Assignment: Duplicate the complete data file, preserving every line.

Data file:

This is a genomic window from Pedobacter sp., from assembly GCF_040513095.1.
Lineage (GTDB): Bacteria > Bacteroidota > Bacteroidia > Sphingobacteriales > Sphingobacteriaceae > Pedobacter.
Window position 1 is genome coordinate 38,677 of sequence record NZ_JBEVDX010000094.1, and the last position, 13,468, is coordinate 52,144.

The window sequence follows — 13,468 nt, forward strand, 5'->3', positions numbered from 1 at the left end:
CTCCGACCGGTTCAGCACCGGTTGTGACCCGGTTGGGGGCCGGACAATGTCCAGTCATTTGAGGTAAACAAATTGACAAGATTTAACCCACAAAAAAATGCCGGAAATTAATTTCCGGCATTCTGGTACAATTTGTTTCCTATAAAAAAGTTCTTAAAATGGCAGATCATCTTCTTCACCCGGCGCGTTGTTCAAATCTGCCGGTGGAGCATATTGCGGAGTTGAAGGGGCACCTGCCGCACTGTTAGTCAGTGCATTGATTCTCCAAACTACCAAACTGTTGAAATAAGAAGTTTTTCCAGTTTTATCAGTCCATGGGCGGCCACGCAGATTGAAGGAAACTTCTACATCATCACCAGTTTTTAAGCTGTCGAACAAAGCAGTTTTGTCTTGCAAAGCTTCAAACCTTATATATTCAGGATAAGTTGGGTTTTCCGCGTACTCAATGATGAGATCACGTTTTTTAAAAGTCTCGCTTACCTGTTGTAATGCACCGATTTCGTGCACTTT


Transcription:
This is a genomic window from Pedobacter sp., from assembly GCF_040513095.1.
Lineage (GTDB): Bacteria > Bacteroidota > Bacteroidia > Sphingobacteriales > Sphingobacteriaceae > Pedobacter.
Window position 1 is genome coordinate 38,677 of sequence record NZ_JBEVDX010000094.1, and the last position, 13,468, is coordinate 52,144.

The window sequence follows — 13,468 nt, forward strand, 5'->3', positions numbered from 1 at the left end:
CTCCGACCGGTTCAGCACCGGTTGTGACCCGGTTGGGGGCCGGACAATGTCCAGTCATTTGAGGTAAACAAATTGACAAGATTTAACCCACAAAAAAATGCCGGAAATTAATTTCCGGCATTCTGGTACAATTTGTTTCCTATAAAAAAGTTCTTAAAATGGCAGATCATCTTCTTCACCCGGCGCGTTGTTCAAATCTGCCGGTGGAGCATATTGCGGAGTTGAAGGGGCACCTGCCGCACTGTTAGTCAGTGCATTGATTCTCCAAACTACCAAACTGTTGAAATAAGAAGTTTTTCCAGTTTTATCAGTCCATGGGCGGCCACGCAGATTGAAGGAAACTTCTACATCATCACCAGTTTTTAAGCTGTCGAACAAAGCAGTTTTGTCTTGCAAAGCTTCAAACCTTATATATTCAGGATAAGTTGGGTTTTCCGCGTACTCAATGATGAGATCACGTTTTTTAAAAGTCTCGCTTACCTGTTGTAATGCACCGATTTCGTGCACTTT